Since Proserpina had already eaten the pomegranate seeds, and Pluto was hopelessly in love, Mercury needed to think quickly. After much discourse, Pluto agreed that if Proserpina married him she would live as queen of the underworld for six months of the year and in the spring she could return to earth for six months. Proserpina also agreed to these terms, as did Ceres.

Each spring, Ceres blooms all the flowers as a welcome to her beloved daughter returning from the underworld. In the autumn, when Proserpina returns to Pluto, Ceres cries and lets all the crops die until the following spring when the cycle begins again. And so, according to the legend, this is why we have seasons.

Symbols

The one-eyed giant, Cyclops, gave Pluto the cap of invisibility to help in his battle with the Titans. The cap enables the one who wears it to become invisible to all other supernatural and mortal beings.

Pluto is also symbolized by the pomegranate, the fruit of the underworld. Proserpina ate six seeds from the symbolic fruit and sealed her destiny. The hard outer shell of the pomegranate encapsulates a multitude of seeds representing fertility, prosperity and abundance. Each spring, when Proserpina emerges from the underworld and arrives on earth, she brings the seeds of fertility and the bloom of spring.

Pluto holds a key and scepter, which he uses to protect his kingdom and guard the dead from escaping.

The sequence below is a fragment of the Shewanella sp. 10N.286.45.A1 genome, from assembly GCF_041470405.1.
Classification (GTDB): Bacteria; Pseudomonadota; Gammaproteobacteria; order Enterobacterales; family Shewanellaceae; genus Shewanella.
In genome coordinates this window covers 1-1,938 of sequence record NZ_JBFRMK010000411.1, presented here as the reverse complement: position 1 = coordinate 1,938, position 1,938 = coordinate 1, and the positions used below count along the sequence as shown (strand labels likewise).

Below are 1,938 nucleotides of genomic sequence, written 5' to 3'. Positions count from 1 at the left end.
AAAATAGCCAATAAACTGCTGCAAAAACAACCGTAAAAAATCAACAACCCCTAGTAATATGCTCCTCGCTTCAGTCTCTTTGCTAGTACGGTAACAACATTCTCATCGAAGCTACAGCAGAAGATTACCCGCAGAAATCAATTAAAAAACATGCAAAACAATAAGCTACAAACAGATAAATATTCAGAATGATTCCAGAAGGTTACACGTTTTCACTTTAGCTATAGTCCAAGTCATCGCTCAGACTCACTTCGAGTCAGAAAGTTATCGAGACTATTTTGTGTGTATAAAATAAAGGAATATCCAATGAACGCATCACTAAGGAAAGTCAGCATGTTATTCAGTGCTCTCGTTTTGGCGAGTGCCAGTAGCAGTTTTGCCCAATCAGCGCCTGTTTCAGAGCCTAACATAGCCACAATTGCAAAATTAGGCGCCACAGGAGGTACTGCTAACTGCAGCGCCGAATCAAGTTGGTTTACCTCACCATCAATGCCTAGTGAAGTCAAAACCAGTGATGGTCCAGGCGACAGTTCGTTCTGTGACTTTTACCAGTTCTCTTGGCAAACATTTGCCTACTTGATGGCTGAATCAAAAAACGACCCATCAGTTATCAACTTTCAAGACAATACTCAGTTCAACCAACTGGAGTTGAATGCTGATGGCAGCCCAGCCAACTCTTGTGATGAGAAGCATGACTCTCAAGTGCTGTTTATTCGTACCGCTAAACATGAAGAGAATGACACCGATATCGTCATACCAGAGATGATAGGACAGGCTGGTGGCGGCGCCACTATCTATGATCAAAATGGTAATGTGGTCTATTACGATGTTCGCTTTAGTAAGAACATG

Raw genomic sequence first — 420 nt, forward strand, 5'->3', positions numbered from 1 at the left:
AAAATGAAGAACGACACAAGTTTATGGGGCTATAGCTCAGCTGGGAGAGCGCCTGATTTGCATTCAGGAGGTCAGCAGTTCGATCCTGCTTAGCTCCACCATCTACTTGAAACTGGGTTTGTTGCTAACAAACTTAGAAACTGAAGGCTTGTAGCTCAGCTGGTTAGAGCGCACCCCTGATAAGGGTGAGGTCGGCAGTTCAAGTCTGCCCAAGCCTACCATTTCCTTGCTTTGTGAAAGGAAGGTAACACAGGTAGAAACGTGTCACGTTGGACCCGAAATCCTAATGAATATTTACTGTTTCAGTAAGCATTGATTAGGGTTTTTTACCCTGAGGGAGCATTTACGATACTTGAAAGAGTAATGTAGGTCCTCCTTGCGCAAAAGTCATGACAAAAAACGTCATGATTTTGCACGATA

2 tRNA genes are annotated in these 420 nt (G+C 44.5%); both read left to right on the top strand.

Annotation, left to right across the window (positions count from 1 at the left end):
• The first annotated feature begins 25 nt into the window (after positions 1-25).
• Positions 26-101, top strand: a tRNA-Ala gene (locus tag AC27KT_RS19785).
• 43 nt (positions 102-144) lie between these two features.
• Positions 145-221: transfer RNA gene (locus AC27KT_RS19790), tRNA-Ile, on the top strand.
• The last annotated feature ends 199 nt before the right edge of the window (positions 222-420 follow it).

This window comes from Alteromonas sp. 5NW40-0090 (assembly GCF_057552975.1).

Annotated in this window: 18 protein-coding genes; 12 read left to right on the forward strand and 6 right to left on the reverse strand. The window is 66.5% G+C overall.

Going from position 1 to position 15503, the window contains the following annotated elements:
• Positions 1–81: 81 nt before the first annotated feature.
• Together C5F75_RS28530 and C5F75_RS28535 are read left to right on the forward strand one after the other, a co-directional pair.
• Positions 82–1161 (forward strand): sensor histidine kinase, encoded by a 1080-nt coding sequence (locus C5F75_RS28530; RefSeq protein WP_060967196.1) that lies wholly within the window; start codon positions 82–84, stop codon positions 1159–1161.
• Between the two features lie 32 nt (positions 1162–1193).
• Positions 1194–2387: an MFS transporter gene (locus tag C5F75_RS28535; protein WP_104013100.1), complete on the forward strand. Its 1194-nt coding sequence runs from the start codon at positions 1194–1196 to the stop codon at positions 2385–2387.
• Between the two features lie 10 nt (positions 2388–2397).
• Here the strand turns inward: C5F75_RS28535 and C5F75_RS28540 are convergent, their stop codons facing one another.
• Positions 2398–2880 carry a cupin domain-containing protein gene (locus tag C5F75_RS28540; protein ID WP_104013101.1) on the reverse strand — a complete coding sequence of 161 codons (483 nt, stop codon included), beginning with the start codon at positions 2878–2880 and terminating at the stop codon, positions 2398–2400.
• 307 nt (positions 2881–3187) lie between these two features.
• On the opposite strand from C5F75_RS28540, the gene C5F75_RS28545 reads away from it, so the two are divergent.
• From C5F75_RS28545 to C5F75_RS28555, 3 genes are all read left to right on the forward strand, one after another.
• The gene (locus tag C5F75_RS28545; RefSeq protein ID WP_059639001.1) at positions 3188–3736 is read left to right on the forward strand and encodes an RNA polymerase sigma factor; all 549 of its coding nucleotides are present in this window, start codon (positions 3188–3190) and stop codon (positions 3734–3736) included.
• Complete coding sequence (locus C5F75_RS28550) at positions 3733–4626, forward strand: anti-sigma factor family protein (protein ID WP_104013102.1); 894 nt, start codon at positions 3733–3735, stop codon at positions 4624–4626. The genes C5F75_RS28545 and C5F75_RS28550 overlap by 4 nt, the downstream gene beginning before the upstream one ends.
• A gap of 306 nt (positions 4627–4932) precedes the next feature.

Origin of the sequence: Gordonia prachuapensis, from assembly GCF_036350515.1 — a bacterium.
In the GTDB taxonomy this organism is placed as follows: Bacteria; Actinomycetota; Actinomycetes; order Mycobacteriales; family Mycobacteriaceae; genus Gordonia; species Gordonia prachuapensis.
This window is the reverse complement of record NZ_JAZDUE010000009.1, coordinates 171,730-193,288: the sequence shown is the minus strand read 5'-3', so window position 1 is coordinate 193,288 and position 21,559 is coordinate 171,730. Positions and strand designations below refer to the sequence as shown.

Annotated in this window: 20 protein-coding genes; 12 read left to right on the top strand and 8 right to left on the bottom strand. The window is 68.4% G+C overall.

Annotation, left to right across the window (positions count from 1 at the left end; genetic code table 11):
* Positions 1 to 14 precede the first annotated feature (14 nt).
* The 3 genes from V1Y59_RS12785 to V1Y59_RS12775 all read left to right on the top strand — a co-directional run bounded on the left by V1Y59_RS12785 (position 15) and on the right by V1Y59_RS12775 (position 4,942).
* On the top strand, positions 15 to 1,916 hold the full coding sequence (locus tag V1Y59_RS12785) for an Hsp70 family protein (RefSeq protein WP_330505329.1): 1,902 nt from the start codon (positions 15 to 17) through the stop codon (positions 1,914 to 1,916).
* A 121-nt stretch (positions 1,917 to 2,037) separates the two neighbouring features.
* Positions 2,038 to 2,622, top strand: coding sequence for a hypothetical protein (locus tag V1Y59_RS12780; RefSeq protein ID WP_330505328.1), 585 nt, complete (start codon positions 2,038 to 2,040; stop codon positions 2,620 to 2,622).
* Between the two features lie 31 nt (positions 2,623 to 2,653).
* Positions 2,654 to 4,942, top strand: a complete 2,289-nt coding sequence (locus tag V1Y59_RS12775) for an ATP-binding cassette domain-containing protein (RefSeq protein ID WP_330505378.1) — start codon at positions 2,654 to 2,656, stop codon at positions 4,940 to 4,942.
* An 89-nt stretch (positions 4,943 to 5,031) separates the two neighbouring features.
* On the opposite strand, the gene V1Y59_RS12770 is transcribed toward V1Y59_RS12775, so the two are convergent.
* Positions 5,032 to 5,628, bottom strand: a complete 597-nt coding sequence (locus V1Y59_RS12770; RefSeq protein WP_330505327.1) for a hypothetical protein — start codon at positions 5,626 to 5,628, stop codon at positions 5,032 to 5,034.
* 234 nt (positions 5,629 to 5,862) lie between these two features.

Historical Influence

The Romans adopted much of the Greek culture and mythology. Hades, his Greek counterpart, was a darker god than Pluto, who eventually became known as the ruler of the afterlife and a fair judge of the dead. The Romans combined their deity of wealth – Dis Pater – with Pluto/Hades.

The Roman underworld was not the burning dark and hellish place commonly depicted in Christianity. It consisted of five parts, where all of the departed, both good and bad, eventually passed through at the time of their death. The first three divisions consisted of a journey of the souls, where they were sorted. After crossing the waters of the River Styx, the good souls eventually ended up in Elysium, the land of the blessed, and lived out their eternity in peace and happiness. Only the evil ended up in Tartarus, the region of torment.

The palace of Pluto and Proserpina was located at the entrance of the road to the Elysian Fields, although they presided over the entirety of the underworld.

Modern Influence

The ninth planet in our solar system, now considered a dwarf planet, is named for the Roman god Pluto. The planet was discovered in 1930. The Lowell Observatory in Arizona had a contest to name the planet. Venetia Burney of Oxford, England, an 11-year-old girl, suggested the name Pluto to her grandfather, who passed it along to the institute. The astronomers unanimously selected the name.

The moons of Pluto are also associated with the god. Charon is the name of the first discovered moon, after the boatman who ferried the souls of the dead to the underworld. The other moons were later named for Charon’s mother Nix, underworld guardians Hydra and Cerberus, and Styx, the river passage to the underworld.

Later that same year, Walt Disney’s bloodhound dog character, originally named Rover, was dubbed Pluto. Mickey Mouse’s pet pup has remained Pluto to this day and is still a featured character appearing in films, television specials, video games and as a meetable character at the Disney theme parks.